Throughout most of the mainframe period the power delivered to users had doubled approximately every 3.5 years – the CDC 7600 lasted an astonishing 12 years. The arrival of the complete processor on a CMOS chip, which conformed to Moore’s law of doubling speed every 18 months, was an irresistible force that sounded the eventual replacement of mainframe systems, although a number of other issues had to be solved first, including notably the provision of reliable tape-handling facilities. The heyday of the mainframe thus eventually came to an inevitable end.
One very positive feature of the mainframe era at CERN was the joint project teams with the major manufacturers, in particular those of IBM and DEC. The presence of around say 20 engineers from such a company on-site led to extremely good service, not only from the local staff but also through direct contacts to the development teams in America. It was not unknown for a critical bug, discovered during the evening at CERN, to be fixed overnight by the development team in America and installed for the CERN service the next morning, a sharp contrast to the service available in these days of commodity computing. The manufacturers on their side saw the physicists’ use of their computers as pushing the limits of what was possible and pointing the way to the needs of other more straightforward customers in several years time. Hence their willingness to install completely new products, sometimes from their research laboratories, and often free of charge, as a way of getting them used, appraised and de-bugged. The requirements from the physicists made their way back into products and into the operating systems. This was one particular and successful way for particle physics to transfer its technology and expertise to the world at large. In addition, the joint projects provided a framework for excellent pricing, allowing particle physics to receive much more computer equipment than they could normally have paid for.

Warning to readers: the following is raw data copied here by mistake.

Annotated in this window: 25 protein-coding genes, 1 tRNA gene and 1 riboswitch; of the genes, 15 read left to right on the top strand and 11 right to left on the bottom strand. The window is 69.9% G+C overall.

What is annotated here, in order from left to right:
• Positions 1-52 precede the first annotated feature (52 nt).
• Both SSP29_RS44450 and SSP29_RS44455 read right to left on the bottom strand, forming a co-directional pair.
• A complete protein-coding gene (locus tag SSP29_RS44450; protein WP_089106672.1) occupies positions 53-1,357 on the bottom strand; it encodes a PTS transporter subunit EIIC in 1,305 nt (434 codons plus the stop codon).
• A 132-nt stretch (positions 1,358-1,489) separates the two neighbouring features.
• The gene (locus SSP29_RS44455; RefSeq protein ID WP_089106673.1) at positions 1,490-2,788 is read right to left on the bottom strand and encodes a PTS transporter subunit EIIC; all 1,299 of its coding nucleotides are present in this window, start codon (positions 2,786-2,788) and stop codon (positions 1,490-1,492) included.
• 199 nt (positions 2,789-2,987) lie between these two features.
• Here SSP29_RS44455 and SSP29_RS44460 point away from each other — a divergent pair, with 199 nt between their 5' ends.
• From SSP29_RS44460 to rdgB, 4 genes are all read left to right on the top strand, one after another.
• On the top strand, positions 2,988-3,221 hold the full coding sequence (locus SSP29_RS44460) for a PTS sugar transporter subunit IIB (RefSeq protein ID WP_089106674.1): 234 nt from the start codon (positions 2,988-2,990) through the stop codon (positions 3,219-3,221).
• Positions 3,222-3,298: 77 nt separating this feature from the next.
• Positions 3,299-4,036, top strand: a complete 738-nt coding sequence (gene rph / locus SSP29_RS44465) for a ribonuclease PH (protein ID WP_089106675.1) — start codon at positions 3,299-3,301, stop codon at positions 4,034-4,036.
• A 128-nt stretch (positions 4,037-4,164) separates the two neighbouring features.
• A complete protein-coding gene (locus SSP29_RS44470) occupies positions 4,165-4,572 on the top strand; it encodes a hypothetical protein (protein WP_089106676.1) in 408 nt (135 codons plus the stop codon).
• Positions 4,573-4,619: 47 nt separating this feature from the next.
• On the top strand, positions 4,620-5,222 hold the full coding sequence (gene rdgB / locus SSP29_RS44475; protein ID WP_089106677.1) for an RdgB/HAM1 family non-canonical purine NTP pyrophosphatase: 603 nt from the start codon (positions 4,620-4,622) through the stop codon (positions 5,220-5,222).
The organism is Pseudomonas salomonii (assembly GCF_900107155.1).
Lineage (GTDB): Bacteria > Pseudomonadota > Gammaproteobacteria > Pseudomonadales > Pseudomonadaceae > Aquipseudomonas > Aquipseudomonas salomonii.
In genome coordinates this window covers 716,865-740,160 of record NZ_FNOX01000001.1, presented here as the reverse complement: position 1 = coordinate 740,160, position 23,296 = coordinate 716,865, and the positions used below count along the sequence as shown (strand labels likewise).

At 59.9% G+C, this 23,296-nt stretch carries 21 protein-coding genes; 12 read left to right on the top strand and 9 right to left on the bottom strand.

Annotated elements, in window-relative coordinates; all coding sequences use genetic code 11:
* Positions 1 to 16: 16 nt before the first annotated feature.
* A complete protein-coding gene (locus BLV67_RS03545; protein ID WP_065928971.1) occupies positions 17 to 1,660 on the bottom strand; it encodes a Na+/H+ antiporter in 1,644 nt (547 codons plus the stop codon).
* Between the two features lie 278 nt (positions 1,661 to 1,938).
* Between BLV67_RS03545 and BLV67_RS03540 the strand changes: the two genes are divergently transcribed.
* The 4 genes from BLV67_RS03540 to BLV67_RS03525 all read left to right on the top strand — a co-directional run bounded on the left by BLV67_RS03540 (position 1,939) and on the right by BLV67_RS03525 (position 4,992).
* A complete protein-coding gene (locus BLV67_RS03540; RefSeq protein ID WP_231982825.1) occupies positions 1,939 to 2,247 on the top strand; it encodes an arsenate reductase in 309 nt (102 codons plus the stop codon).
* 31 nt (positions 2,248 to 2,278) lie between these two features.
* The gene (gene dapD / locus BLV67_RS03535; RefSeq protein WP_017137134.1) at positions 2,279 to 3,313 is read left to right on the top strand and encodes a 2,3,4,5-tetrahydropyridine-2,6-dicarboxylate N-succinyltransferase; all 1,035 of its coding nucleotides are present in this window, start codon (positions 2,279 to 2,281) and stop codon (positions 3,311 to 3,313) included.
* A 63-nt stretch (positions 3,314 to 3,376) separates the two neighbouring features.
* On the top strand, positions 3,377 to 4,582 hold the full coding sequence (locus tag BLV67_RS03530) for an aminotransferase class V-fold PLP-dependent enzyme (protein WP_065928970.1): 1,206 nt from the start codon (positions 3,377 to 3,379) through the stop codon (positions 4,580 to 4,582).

This article has been a personal look at some of the aspects of mainframe computing at CERN, and could not in the space available provide anything more than a few snapshots. It has benefited from some of the details contained in the more in-depth look at the first 30 years of computing at CERN written for the CERN Computing Newsletter by Paolo Zanella in 1990 and available on the Web in three parts at: http://cnlart.web.cern.ch/cnlart/2001/002/cern-computing; http://cnlart.web.cern.ch/cnlart/2001/003/comp30; http://cnlart.web.cern.ch/cnlart/2001/003/comp30-last.